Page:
After piping the design, the opening is painted with a very dilute Royal icing. If you hit the consistency of the piping correctly, this is actually not too difficult. I’d say it looks more complicated than it is, but of course, I still need practice, as my fine lines were just a tad thick.
DESIGN #5 SUGARPRISM PAINTED HEART
This one was made during a Facebook live tutorial by Michelle, and it is my third time joining her FREE classes. I still cannot quite believe I painted that without any projector or transfer of design to the surface of the cookie. She is truly like a magician guiding the hands of those watching. I made one during class and a second one the following day by myself, watching the video again. You can find Michelle on instagram and facebook.
DESIGN #6 MANDALA HEARTS
Not exactly a tutorial, but I’ve seen this type of design on Instagram and Pinterest, and improvised my own. Super simple, you start with a few lines and then use the needle to draw lines in both directions A few little dots close the deal. All wet-in-wet, which is the most forgiving type of sugar cookie decoration.
DESIGN #7 THE MENDED HEART
Another design inspired by many similar ones out in the IG-Pinterest universe. Divide the heart in sections, decorate each any way you want, let that set. Use piping consistency icing to add stitches, and a border. DONE!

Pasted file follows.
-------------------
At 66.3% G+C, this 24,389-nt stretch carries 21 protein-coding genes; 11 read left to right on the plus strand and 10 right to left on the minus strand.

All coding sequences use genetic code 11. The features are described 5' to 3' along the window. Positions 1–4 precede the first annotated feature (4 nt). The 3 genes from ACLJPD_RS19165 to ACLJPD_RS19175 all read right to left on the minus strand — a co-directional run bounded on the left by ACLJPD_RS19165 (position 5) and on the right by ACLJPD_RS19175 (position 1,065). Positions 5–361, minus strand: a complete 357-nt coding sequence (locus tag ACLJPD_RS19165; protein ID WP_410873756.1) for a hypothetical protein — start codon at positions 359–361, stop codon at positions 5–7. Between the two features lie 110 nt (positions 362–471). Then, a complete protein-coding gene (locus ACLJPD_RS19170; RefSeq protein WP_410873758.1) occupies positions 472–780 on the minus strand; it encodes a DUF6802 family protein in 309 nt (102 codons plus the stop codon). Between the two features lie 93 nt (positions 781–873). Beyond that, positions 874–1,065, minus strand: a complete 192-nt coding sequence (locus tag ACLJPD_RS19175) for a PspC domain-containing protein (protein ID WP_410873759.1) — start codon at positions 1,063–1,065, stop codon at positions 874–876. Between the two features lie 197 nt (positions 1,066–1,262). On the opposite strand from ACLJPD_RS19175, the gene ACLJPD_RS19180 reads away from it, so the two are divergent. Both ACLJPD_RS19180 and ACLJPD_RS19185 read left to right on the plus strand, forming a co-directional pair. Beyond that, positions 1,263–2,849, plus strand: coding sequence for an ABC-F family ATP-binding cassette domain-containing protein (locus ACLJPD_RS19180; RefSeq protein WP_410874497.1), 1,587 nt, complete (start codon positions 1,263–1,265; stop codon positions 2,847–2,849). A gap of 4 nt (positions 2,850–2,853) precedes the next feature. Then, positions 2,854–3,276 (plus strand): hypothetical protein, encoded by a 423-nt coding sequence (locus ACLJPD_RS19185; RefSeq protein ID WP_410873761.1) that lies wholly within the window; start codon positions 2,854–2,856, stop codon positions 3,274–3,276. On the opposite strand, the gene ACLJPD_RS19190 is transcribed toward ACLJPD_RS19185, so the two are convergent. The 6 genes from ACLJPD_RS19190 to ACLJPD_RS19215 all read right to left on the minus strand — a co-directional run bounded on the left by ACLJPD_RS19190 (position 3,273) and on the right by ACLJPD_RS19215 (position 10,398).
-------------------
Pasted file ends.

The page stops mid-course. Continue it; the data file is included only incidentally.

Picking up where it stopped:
I hope you could find some inspiration for your cookies, as Valentine’s Day approaches! I feel that there’s never enough time to cover all the styles that appeal to me, but in a way the heart motif is one that I don’t mind doing regularly throughout the year, so expect to see more…
Moving along the Holiday Baking Path, today I share a series of Christmas Tree Cookies with different styles of decoration. Some are gingerbread with very little icing, some are sugar cookies also very austere in the icing department. Some are simple, some a bit more involved. Some are modern, some more traditional. I hope you will find a cookie with your name written on it…